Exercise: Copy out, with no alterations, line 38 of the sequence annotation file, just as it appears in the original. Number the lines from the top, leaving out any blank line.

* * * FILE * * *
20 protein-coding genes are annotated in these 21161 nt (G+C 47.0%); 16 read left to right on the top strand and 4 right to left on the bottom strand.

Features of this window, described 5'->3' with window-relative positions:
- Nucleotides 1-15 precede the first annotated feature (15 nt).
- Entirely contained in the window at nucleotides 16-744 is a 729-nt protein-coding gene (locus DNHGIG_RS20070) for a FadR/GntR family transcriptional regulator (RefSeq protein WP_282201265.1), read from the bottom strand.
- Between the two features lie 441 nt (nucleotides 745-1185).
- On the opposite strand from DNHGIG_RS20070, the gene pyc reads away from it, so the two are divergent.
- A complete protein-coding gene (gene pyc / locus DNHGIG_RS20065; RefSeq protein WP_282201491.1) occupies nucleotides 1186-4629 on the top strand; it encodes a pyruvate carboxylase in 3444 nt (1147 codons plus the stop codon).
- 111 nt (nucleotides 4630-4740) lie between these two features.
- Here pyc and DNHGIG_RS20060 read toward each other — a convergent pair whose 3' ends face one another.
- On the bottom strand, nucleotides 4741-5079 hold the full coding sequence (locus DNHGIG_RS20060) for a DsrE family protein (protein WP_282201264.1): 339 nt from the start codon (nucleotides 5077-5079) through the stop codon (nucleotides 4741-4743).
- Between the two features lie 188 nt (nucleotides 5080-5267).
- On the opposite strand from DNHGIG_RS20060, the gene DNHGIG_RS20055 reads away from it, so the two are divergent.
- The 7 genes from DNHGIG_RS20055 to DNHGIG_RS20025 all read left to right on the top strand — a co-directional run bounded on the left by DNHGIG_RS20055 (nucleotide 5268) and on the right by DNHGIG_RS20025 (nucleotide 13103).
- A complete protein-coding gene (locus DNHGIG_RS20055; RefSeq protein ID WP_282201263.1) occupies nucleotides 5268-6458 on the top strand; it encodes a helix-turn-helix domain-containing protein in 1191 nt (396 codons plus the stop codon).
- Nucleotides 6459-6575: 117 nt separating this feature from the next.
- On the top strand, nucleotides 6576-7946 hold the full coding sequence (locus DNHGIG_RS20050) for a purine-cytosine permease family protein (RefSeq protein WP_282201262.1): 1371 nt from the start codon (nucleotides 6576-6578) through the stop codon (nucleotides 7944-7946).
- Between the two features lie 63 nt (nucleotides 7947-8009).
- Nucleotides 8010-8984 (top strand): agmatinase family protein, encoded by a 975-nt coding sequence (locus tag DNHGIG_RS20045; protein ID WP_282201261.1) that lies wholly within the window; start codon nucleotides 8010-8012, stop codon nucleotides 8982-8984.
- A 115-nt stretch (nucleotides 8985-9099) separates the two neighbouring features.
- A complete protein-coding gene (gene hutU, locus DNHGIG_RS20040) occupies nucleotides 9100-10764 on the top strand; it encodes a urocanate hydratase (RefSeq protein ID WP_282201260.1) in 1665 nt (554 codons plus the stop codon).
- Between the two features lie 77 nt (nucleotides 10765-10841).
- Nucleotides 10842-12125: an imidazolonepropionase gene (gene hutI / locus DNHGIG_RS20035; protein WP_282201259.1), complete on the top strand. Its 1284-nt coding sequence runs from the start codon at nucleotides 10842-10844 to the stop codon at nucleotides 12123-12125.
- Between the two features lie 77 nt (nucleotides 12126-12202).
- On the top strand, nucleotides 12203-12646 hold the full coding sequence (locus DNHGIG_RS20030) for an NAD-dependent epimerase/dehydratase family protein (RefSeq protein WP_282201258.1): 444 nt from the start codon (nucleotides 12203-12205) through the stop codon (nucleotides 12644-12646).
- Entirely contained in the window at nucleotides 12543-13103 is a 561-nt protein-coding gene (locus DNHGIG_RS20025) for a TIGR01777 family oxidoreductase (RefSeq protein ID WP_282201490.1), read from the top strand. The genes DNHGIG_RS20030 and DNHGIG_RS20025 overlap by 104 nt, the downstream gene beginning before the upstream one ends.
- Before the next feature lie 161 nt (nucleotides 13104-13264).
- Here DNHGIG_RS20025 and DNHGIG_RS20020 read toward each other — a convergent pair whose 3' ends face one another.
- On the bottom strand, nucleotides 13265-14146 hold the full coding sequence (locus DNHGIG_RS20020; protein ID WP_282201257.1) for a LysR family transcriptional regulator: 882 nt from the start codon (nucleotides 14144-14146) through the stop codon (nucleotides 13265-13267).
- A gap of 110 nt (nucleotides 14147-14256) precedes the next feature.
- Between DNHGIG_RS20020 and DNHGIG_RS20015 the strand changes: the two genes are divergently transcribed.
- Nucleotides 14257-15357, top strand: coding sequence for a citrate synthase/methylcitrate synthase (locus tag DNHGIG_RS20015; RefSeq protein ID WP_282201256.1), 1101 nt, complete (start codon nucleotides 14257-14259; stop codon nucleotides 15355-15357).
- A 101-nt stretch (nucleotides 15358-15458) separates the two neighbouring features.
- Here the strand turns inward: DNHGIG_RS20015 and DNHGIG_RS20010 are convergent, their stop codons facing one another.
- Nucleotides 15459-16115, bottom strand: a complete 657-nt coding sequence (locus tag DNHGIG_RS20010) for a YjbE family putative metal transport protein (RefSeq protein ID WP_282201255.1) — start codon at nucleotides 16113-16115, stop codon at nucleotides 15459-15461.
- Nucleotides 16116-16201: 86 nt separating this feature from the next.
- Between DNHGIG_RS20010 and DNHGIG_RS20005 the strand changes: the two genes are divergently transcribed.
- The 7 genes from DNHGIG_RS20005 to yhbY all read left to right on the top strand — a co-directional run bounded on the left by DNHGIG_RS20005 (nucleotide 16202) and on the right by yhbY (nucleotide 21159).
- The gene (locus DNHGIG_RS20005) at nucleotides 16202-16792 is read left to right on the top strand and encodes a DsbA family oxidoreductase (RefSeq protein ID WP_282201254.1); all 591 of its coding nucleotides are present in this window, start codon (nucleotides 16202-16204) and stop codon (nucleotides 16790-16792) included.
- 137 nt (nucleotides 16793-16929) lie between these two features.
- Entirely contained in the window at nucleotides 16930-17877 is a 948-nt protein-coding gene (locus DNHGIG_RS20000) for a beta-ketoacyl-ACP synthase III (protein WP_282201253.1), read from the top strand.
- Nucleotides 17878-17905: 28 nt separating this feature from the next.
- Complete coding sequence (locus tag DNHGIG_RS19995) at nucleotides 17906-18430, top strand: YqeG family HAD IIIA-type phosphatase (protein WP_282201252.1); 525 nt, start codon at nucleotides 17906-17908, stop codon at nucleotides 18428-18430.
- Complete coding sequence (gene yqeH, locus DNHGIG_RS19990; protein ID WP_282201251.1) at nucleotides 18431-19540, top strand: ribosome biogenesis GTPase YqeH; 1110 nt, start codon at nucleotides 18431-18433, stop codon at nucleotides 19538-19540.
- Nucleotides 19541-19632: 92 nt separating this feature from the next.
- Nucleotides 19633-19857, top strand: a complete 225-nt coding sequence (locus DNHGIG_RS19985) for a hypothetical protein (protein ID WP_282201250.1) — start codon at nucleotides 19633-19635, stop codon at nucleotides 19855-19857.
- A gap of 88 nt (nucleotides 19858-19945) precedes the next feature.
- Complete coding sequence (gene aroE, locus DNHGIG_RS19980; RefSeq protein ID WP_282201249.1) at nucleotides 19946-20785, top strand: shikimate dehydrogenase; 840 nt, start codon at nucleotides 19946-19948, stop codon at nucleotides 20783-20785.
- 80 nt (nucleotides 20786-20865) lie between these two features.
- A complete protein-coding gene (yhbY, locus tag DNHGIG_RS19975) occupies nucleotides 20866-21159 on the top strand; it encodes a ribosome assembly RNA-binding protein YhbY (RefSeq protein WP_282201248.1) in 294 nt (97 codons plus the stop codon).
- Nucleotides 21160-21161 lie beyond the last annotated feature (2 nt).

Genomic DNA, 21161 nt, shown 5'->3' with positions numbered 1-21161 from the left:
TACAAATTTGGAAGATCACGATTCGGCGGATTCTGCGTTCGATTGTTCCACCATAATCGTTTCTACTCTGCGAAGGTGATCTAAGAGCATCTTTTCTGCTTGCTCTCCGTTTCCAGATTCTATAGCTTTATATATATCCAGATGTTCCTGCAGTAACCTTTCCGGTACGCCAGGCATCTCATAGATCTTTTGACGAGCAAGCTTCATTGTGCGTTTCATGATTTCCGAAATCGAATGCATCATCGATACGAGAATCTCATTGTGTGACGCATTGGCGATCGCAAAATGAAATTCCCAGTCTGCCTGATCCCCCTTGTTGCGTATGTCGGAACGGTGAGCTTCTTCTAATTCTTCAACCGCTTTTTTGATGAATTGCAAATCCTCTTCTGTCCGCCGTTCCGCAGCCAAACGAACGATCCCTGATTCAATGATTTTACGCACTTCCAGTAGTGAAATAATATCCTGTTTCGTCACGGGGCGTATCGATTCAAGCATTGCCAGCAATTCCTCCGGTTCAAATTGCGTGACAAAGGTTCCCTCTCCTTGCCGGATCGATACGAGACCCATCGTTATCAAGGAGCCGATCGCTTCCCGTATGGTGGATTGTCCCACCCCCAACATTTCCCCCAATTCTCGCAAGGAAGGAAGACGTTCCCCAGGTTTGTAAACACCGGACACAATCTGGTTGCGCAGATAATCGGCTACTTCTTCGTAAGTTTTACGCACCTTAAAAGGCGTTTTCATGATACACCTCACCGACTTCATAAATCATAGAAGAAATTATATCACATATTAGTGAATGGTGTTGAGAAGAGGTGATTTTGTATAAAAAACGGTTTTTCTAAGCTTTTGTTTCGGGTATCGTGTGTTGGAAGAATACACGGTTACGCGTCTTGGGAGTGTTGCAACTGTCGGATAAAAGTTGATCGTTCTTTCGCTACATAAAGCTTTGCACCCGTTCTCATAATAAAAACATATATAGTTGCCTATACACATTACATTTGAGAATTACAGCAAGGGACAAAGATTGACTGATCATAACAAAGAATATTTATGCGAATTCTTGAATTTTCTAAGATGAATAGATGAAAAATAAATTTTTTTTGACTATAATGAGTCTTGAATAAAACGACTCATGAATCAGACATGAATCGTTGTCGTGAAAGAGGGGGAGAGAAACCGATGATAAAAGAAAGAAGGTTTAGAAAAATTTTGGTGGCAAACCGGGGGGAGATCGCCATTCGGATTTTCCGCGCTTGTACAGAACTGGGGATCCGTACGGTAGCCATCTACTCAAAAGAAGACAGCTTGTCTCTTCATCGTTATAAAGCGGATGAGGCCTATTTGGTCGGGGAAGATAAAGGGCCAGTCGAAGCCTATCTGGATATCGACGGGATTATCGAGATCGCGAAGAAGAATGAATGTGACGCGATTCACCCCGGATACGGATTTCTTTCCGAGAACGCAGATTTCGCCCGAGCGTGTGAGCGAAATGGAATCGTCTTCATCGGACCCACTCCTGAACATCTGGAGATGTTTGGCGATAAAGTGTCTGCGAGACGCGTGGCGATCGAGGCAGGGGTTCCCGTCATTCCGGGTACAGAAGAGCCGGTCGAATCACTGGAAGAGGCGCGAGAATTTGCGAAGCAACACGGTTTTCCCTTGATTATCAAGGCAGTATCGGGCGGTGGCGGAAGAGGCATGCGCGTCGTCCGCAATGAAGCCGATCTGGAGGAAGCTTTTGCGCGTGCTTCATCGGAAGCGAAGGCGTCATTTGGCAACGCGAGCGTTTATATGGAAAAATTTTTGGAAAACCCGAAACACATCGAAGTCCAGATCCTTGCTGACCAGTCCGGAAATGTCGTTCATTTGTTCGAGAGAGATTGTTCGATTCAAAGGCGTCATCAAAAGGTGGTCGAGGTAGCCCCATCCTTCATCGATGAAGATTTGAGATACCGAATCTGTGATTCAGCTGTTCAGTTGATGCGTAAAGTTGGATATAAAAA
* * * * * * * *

- The gene (locus DNHGIG_RS20005) at nucleotides 16202-16792 is read left to right on the top strand and encodes a DsbA family oxidoreductase (RefSeq protein ID WP_282201254.1); all 591 of its coding nucleotides are present in this window, start codon (nucleotides 16202-16204) and stop codon (nucleotides 16790-16792) included.